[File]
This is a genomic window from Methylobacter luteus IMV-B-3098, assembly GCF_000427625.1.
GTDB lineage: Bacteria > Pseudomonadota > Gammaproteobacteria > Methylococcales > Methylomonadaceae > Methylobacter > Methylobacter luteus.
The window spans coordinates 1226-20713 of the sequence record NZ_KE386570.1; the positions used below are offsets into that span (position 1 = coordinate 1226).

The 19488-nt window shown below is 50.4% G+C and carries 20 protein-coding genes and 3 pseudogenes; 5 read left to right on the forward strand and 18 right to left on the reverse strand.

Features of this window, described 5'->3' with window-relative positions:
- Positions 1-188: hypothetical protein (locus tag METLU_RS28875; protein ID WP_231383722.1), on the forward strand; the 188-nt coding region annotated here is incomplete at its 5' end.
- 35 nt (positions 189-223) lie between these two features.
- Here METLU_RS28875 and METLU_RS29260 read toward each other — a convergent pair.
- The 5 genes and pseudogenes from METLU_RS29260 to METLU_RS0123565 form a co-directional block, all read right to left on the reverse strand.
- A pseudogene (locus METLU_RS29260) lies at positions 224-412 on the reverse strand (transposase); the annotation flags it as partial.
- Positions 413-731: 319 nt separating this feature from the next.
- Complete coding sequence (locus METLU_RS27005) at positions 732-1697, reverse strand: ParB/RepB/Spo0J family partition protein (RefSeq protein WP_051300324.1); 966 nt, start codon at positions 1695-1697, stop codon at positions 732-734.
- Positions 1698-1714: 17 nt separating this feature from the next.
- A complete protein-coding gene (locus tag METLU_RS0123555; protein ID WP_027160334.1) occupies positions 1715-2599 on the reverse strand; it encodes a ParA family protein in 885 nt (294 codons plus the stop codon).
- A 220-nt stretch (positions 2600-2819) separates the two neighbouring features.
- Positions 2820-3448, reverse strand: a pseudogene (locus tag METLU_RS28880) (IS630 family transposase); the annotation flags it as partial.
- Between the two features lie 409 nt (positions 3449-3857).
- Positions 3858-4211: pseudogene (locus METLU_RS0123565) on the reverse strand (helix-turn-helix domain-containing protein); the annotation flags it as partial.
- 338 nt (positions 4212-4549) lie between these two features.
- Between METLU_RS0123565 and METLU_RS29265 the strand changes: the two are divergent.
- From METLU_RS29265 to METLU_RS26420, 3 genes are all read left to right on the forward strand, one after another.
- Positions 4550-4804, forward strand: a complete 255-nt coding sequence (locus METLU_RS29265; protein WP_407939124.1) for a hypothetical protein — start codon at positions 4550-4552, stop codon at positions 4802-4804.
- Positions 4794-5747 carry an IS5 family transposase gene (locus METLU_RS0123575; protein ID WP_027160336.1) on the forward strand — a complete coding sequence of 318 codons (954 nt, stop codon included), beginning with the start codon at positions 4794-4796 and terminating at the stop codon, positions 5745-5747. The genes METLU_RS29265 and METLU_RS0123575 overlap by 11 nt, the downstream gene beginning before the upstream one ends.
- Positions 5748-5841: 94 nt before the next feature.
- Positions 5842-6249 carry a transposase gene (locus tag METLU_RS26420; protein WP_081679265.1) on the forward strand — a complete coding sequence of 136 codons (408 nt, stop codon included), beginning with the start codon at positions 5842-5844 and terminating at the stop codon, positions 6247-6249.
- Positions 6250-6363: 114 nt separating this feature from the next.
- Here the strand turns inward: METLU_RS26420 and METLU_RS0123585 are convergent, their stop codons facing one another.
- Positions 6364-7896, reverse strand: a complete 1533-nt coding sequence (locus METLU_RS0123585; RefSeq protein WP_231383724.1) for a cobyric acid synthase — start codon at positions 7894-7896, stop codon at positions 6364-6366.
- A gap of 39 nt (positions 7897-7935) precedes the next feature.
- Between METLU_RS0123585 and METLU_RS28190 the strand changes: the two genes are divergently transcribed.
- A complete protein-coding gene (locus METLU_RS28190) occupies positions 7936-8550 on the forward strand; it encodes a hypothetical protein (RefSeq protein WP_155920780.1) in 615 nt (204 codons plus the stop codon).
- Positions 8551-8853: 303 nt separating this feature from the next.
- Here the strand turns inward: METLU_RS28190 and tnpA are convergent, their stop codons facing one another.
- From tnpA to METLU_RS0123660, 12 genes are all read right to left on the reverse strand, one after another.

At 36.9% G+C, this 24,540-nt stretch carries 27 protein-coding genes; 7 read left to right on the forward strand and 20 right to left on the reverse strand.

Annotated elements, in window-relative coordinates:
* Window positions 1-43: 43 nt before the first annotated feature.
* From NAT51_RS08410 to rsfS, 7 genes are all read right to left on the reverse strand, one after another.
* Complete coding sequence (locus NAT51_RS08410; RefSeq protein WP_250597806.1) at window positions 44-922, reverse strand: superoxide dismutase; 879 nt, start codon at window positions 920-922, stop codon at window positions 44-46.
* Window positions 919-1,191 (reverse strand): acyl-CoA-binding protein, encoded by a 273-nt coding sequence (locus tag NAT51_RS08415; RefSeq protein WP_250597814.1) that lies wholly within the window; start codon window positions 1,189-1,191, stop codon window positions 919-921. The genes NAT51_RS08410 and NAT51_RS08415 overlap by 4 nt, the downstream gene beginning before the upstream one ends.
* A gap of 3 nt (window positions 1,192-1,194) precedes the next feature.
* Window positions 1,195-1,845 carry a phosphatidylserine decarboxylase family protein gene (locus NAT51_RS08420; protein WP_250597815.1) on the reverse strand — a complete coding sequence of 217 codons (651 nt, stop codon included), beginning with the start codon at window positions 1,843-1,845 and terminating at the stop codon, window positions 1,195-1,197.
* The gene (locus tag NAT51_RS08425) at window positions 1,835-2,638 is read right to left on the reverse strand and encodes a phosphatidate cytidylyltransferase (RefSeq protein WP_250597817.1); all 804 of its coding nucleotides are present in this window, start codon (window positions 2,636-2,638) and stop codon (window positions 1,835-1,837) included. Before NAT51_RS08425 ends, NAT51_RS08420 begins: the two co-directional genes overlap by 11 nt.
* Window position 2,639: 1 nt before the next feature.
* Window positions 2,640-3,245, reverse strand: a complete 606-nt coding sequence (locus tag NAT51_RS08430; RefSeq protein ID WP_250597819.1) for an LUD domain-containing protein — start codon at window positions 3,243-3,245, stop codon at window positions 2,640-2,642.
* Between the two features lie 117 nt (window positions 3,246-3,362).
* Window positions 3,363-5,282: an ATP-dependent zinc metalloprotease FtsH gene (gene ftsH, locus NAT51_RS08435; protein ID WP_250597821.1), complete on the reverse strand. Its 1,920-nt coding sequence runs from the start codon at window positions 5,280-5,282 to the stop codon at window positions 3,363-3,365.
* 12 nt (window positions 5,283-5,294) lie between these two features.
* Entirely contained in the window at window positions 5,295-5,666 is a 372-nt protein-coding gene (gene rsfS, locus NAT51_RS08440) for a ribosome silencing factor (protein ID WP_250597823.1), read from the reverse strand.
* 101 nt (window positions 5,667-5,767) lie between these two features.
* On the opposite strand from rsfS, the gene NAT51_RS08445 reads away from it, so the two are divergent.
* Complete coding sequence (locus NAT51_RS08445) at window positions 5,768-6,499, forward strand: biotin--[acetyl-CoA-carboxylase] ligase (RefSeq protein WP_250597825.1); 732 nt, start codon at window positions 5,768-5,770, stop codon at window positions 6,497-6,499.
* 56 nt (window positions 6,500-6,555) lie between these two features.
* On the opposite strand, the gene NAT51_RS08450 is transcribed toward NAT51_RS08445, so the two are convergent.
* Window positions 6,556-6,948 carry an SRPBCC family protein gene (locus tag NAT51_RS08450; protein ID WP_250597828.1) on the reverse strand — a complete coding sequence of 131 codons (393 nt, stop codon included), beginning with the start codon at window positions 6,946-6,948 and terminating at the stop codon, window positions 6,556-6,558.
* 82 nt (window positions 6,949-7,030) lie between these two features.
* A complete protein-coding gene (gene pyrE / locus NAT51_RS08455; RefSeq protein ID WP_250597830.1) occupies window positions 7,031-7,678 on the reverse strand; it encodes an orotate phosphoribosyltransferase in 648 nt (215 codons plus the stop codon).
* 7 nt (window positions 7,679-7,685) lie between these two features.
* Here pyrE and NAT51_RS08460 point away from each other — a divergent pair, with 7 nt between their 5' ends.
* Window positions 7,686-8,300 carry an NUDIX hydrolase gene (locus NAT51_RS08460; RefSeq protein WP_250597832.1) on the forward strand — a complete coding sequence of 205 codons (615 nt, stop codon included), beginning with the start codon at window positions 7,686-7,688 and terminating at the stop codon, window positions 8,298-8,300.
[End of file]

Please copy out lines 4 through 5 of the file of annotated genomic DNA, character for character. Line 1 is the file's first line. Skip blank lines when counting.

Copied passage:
The 19488-nt window shown below is 50.4% G+C and carries 20 protein-coding genes and 3 pseudogenes; 5 read left to right on the forward strand and 18 right to left on the reverse strand.

Features of this window, described 5'->3' with window-relative positions: